Peter Swanson’s gripping new thriller The Kind Worth Killing, containing a satisfyingly twisted and murderous plot with nods to Patricia Highsmith, Agatha Christie and James M. Cain, has become an immediate bestseller and is shortlisted for the 2015 Ian Fleming Silver Dagger. He tells us about his influences and reading habits, and about delving into chance encounters.

Where are you now?

On the couch in my office.

Where and when do you do most of your writing?

On the couch in my office, in the morning hours, loosely defined as anytime before lunch.

If you have one, what is your pre-writing ritual?

Does procrastination count as a pre-writing ritual?

Full-time or part-time?

Part-time right now. In the afternoons I am a Project Manager at a non-profit.

Pen or keyboard?

Keyboard.

How do you relax when you’re writing?

I listen to music, mostly movie scores. Right now, I’ve been doing a lot of writing to the scores of Nick Cave and Warren Ellis.

How would you pitch your latest book in up to 25 words?

The Kind Worth Killing is about what happens when two murderers accidentally meet in an airport bar.

Who do you write for?

I try and write a book that I’d like, first and foremost. The reader I picture, however, is someone tucked up under a blanket on a cold winter night. I want that person to be totally lost in the story.

Who do you share your work in progress with?

My wife and my agent. I get notes from both of them as I go along. They have different things to say, but they are both pretty tough on me.

Which literary character do you wish you created?

Hannibal Lecter.

Share with us your favourite line/s of dialogue, poetry or prose.

I love this line from Kingsley Amis’s Lucky Jim: “There was no end to the ways in which nice things are nicer than nasty ones.”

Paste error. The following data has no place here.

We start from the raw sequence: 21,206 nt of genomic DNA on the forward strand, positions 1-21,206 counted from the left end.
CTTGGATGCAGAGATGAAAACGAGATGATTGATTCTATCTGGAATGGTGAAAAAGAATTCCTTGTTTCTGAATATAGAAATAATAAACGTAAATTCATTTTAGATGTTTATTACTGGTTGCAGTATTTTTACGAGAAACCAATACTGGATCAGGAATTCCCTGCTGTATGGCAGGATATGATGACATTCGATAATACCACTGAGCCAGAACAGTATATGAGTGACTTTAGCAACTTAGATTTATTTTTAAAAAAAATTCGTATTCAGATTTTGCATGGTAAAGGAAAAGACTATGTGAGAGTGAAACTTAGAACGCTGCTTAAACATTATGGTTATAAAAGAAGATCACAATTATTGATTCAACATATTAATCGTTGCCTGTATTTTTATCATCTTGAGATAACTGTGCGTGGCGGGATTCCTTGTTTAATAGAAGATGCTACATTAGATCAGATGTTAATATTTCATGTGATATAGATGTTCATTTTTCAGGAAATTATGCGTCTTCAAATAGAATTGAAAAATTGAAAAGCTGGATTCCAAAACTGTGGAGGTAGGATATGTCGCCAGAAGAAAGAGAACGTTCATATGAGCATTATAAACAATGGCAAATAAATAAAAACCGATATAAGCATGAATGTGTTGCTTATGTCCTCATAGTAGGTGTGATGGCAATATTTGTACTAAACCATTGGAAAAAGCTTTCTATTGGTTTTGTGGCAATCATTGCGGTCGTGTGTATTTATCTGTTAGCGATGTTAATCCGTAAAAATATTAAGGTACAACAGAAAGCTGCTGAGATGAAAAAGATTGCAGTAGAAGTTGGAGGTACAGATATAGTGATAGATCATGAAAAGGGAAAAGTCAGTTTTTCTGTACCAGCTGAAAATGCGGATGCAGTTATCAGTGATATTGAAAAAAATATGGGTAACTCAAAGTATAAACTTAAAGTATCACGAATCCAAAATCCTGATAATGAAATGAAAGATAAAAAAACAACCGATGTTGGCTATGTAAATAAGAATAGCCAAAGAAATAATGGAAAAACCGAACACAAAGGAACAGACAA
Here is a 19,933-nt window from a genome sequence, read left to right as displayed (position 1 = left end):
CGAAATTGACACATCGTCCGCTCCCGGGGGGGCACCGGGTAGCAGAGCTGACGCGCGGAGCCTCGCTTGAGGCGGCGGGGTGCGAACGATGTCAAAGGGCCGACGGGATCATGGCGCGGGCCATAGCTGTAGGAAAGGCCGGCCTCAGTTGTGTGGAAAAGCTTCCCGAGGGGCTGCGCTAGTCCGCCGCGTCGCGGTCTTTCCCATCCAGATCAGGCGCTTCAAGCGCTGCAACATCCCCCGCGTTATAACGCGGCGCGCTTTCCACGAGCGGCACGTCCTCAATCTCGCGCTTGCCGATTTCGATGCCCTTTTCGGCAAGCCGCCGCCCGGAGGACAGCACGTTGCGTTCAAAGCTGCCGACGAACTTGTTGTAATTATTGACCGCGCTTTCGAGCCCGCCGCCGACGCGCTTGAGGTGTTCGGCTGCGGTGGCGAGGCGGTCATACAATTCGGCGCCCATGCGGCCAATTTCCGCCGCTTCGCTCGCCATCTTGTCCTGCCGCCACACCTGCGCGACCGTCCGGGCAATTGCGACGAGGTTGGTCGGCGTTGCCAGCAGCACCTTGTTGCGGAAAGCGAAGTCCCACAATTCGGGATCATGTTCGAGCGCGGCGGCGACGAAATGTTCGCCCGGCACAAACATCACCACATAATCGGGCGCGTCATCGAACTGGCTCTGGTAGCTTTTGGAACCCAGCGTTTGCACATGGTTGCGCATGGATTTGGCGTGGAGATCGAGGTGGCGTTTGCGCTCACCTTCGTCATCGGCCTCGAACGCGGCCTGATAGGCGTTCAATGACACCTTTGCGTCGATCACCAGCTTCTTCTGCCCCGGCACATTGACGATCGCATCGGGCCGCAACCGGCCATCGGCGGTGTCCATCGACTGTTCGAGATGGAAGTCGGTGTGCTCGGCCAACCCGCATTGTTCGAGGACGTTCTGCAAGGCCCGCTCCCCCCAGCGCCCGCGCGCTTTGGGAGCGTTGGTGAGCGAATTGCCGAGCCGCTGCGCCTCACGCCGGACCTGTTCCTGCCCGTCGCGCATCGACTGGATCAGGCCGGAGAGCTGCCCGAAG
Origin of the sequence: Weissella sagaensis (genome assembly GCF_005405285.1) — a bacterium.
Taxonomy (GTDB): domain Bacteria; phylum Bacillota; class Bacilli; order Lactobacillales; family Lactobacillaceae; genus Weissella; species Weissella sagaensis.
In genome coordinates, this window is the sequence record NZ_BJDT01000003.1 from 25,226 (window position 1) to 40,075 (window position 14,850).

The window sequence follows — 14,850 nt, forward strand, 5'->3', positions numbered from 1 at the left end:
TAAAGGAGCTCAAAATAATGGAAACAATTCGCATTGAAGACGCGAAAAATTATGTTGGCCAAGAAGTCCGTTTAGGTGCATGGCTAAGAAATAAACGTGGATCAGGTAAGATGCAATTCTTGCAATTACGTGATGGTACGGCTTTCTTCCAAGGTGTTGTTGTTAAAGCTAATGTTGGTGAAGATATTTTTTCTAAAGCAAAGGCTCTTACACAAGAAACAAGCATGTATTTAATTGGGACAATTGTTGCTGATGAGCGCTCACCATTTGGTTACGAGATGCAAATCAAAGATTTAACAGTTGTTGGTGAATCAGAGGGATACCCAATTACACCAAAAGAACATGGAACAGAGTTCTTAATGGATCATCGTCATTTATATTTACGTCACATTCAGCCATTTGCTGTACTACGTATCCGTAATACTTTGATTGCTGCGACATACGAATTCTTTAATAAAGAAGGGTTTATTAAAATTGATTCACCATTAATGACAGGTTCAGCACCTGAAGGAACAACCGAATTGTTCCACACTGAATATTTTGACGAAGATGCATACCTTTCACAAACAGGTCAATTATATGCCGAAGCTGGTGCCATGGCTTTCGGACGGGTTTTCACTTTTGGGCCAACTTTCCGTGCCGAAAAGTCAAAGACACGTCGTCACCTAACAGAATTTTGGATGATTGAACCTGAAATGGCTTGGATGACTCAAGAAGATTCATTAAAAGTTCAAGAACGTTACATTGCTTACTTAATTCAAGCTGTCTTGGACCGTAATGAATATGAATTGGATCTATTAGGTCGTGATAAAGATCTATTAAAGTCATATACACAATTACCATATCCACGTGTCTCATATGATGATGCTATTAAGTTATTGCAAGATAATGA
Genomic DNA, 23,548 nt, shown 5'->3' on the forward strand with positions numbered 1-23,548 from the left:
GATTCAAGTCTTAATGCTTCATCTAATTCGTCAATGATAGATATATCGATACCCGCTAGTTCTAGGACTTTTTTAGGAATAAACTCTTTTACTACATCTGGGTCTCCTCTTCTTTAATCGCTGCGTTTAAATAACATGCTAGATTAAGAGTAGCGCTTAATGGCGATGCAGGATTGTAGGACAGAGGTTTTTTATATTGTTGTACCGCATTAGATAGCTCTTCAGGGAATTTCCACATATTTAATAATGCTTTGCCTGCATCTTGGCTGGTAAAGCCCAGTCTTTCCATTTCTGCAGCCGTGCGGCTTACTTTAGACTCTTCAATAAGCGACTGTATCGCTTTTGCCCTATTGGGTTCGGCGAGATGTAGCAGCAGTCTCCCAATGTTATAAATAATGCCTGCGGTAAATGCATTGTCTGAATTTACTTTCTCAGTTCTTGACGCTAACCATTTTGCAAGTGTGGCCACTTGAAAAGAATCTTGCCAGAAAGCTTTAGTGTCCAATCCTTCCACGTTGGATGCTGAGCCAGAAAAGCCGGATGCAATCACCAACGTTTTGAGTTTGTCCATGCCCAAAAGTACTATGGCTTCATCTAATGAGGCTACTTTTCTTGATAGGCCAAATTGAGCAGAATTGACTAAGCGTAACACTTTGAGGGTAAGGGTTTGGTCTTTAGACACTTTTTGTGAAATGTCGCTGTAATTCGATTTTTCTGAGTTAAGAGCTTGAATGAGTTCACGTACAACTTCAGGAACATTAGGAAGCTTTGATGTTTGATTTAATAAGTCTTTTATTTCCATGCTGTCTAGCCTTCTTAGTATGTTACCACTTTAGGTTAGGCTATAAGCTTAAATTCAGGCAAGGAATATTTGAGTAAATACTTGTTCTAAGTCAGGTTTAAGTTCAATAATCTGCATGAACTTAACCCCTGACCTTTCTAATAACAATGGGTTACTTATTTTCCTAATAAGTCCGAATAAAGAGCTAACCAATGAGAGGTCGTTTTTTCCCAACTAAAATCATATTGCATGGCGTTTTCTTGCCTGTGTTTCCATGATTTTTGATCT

Which book do you wish you’d written?

Now that I’m thinking about it, I’d have to say Lucky Jim by Kingsley Amis.

Which book/s have you most recently read and enjoyed?

I just re-read Thomas Harris’s Red Dragon and The Silence of the Lambs. Both of those books are near-perfect thrillers.

What’s on your bedside table or e-reader?

It’s quite a stack. On the top is The Executioner’s Song by Norman Mailer, and a collection of short stories by Patricia Highsmith.

Which books do you feel you ought to have read but haven’t yet?

I pride myself on having read pretty widely in the mystery field, so I’m embarrassed to admit I’ve never read Wilkie Collins, one of the early masters of the form. I guess I should add The Woman in White to my bedside table pile.

Which book/s do you treasure the most?

My complete collection of vintage John D. MacDonald paperbacks.

What is the last work you read in translation?

The Dinner by Herman Koch.

Which story collections would you particularly recommend?

Too Far to Go by John Updike, a collection that can also be read as a novel.

What will you read next?

I’m looking forward to William Boyd’s new novel, Sweet Caress.

What are you working on next?

A standalone thriller about an apartment swap that goes wrong.

Imagine you’re the host of a literary supper, who would your dinner guests be (living or dead, real or fictional)?

How about Agatha Christie, Arthur Conan Doyle, Raymond Chandler, and John D. MacDonald?

If you weren’t writing you’d be…?

Reading, constantly.

 

Peter_SwansonPeter Swanson‘s debut novel, The Girl With a Clock for a Heart (2014), was described by Dennis Lehane as ‘a twisty, sexy, electric thrill ride’ and in the Observer as ‘very hard not to read in one sitting’. He lives with his wife and cat in Somerville, Massachusetts. The Kind Worth Killing is published by (Faber & Faber in paperback and eBook.
Read more.
peter-swanson.com
@PeterSwanson3

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